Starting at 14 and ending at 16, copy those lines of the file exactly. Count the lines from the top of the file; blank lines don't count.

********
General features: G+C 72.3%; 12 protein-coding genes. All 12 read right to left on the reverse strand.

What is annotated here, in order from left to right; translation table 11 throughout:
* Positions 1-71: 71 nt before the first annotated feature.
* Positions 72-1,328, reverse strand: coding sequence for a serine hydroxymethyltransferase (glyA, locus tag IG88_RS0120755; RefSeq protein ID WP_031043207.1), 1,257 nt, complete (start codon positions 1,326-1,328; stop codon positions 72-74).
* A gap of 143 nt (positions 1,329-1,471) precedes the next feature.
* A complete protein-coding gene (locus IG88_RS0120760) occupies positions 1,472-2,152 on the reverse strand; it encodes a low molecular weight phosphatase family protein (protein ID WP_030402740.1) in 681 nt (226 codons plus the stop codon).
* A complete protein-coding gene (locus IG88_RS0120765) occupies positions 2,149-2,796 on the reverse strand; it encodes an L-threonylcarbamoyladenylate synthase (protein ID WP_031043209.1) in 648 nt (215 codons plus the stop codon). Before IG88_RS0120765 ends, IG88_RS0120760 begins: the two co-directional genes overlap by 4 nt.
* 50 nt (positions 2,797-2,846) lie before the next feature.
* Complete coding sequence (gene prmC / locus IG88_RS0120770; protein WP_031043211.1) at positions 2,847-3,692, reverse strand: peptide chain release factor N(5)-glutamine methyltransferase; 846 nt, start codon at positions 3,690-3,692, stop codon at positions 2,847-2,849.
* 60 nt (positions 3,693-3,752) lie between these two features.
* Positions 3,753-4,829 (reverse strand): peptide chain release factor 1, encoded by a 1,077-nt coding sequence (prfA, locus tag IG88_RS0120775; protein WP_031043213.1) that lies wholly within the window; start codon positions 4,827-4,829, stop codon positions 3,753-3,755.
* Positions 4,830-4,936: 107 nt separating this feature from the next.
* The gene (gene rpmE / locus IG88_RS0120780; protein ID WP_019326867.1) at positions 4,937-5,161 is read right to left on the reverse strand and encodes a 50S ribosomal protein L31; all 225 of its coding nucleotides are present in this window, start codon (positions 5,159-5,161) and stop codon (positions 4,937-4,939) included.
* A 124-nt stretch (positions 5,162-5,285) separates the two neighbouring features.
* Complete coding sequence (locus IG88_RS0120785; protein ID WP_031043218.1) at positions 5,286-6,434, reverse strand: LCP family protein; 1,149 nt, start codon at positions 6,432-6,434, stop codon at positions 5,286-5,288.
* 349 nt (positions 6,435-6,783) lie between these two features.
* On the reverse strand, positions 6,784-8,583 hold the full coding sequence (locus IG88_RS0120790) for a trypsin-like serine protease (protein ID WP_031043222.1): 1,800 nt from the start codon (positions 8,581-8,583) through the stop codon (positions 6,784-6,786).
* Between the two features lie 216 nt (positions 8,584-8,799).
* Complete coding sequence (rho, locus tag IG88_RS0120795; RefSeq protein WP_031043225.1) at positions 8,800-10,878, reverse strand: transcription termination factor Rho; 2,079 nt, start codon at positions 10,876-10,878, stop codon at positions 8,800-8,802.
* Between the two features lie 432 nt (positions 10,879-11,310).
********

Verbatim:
* A 124-nt stretch (positions 5,162-5,285) separates the two neighbouring features.
* Complete coding sequence (locus IG88_RS0120785; protein ID WP_031043218.1) at positions 5,286-6,434, reverse strand: LCP family protein; 1,149 nt, start codon at positions 6,432-6,434, stop codon at positions 5,286-5,288.
* 349 nt (positions 6,435-6,783) lie between these two features.